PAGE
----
I used my printout to create the mouth with the tongue and teeth. 2 small black nostrils, and the eyes with 2 black wrinkled accent pieces. The facial features I taped on to Charmander's face and instantly the piñata had character and personality. He's so cute!
Step 8: Tissue Paper Fur
Tissue paper really helped Charmander look more like a pinata. I folded and cut a sheet of tissue paper into strips. Then I folded the strip lengthwise and cut perpendicular 1/2 length cuts along the length of the tissue paper. Then I opened the tissue strip up slightly and readjust so that it shows 2 layers of fringed tissues paper. I glued the top layer down and this helped with saving time. Then I just cut the strip as needed to cover the piñata.
I started with the yellow which covered the bottom of the tail and the belly of Charmander. Then I moved on to the orange tissue paper which covered everything else except the toes and the hands.
For the face, I layered the tissue fringe slightly under the edges of the eyes and mouth. I readjusted the eye wrinkles and nostrils so that it was on top of the tissue paper.
Now this almost indestructible piñata is done! It's time to hit the 4 boys' birthday party.
Step 9: Pinata Time!!
We didn't have a tree to hang the almost indestructible Charmander piñata but a high metal canopy structure worked just fine.
Kids lined up from youngest to oldest around the piñata.
The basic rules were that each kid had to hold on the stick (we used a Nerf sword the first round and then the metal baseball bat in the second round) and not let it go when it was his/her turn to try to hit the piñata. He or she also could not move their feet. Lastly, the kids could not run to grab candy until the kid who beat the goods out of the piñata stopped swinging the sword/ bat and actual got a chance to grab the first candy from his or her hit. These 3 rules helped to make the piñata party a bit safer.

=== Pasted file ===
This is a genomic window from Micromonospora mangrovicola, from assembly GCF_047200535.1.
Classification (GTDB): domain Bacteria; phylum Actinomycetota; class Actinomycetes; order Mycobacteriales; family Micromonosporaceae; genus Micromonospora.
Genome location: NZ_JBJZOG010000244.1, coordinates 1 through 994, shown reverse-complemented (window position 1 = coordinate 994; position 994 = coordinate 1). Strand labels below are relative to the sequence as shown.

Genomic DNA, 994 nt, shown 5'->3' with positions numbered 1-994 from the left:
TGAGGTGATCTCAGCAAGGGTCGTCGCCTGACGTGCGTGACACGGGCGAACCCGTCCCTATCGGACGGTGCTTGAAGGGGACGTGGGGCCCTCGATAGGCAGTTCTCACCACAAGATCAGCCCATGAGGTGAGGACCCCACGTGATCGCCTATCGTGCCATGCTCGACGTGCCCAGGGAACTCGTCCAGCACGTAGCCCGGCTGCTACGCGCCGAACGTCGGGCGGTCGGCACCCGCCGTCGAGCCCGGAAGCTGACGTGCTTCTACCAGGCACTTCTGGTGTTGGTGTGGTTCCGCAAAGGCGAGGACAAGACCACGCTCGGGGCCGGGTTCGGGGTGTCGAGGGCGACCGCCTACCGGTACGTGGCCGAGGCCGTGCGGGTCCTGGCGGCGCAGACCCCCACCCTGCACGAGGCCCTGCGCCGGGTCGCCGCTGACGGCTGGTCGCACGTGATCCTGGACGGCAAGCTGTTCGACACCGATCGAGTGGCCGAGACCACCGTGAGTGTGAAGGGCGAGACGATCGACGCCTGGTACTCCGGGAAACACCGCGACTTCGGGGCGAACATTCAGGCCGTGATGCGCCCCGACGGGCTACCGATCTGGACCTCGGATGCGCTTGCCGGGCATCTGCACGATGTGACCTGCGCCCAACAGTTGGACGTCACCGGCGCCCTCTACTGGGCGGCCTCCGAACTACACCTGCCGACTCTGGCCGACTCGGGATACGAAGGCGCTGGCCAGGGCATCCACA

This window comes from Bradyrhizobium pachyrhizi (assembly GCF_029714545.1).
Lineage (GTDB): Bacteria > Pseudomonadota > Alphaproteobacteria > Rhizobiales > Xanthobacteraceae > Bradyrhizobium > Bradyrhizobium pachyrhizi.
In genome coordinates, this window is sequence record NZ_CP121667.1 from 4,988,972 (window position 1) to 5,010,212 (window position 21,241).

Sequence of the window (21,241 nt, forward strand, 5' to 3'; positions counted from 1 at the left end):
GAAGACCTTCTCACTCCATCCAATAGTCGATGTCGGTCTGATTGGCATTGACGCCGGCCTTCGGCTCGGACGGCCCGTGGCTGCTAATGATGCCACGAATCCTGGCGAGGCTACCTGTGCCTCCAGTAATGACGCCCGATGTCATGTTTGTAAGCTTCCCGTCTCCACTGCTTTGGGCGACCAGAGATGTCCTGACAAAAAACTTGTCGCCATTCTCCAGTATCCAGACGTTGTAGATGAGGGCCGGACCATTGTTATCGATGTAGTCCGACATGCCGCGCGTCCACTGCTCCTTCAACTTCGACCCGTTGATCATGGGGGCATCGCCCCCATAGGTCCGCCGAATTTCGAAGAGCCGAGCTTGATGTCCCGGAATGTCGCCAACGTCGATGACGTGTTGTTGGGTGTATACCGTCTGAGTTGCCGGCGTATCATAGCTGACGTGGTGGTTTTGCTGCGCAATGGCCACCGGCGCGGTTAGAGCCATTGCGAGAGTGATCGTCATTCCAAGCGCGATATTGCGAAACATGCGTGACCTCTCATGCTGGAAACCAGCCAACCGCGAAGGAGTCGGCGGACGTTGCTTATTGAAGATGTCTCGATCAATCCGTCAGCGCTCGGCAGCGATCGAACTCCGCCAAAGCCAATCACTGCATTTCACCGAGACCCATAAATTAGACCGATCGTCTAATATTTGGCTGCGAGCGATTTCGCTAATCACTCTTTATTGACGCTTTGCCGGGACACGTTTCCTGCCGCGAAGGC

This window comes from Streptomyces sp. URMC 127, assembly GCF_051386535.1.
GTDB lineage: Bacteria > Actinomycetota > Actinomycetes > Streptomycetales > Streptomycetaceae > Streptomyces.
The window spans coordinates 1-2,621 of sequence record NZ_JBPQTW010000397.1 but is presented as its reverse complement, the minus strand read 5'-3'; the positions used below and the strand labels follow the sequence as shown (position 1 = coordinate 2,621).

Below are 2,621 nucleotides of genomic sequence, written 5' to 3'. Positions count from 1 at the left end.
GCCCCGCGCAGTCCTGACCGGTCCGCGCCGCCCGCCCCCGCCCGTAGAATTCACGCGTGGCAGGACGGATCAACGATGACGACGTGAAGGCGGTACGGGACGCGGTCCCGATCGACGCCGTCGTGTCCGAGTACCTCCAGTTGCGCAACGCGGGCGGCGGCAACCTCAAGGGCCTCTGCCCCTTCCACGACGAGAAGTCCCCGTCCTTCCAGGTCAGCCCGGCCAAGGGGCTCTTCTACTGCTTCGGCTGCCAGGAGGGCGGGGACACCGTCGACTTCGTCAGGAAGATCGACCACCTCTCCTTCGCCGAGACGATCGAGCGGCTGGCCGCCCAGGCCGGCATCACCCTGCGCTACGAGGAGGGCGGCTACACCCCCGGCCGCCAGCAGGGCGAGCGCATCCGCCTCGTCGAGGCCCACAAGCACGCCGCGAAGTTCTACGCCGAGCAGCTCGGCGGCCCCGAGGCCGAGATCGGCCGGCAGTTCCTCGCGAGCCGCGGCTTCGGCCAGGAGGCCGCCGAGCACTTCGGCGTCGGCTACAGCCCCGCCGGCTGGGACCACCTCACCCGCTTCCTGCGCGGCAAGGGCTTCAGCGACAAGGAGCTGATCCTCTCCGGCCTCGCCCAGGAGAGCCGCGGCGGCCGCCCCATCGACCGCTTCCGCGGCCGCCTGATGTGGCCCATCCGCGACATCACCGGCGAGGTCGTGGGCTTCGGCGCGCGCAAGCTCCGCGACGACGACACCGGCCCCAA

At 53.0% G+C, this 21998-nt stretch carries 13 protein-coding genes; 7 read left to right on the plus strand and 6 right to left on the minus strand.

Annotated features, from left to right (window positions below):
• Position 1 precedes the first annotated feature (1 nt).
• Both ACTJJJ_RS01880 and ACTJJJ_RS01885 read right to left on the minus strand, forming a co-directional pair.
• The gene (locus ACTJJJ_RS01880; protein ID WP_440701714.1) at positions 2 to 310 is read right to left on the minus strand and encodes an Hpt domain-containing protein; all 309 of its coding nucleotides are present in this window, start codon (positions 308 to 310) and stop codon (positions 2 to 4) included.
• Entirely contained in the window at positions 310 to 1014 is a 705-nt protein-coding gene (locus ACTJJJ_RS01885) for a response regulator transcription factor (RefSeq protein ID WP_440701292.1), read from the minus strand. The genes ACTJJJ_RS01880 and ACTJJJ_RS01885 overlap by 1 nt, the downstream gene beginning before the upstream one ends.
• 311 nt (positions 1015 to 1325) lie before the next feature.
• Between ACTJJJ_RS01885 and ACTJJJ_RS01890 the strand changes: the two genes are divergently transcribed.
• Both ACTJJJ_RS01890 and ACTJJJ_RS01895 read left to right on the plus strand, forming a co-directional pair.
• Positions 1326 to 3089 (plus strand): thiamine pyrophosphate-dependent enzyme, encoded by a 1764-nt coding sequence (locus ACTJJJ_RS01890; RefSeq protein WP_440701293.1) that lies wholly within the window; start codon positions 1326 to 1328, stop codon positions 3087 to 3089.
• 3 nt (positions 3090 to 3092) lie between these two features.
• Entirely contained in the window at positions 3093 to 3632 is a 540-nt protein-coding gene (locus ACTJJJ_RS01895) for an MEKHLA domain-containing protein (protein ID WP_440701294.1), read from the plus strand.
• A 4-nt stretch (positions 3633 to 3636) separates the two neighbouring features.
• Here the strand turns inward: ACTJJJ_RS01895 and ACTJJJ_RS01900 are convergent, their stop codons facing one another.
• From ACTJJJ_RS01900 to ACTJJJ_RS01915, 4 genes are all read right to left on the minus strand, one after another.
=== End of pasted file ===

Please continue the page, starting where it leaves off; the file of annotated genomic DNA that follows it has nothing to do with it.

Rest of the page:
I had a blast tying the scarf around the kids, spinning them 3 times and helping him or her touch the piñata before each kid went wild in his/ her swings. Charmander was very nibble at moving up and down and around. Some of the kids yelled directions ("up," "down") to help the blindfolded ninja strike as best as he or she could with the sword but Charmander was too strong to give much goods out. If anything, the Nerf sword got a beating as shown in one of the pictures.
It was super cute that at one point 1 of the tootsie rolls that refused to fall when his tail when fell. It stayed stuck to Charmander's butt because of duct tape. Picture 6 shows a close up. Something I didn't plan but might just do next time. The kids loved it. I overheard 1 of the kids saying, "So that's how chocolate is made." Absolutely hilarious and definitely one of my favorite moments. Oh and that chocolate held for around for a few rounds too.
Charmander wasn't a completely indestructible piñata but he came close. In the end, he let go of all his goods and I made good on creating a piñata that would give all 16 kids a chance to hit the piñata.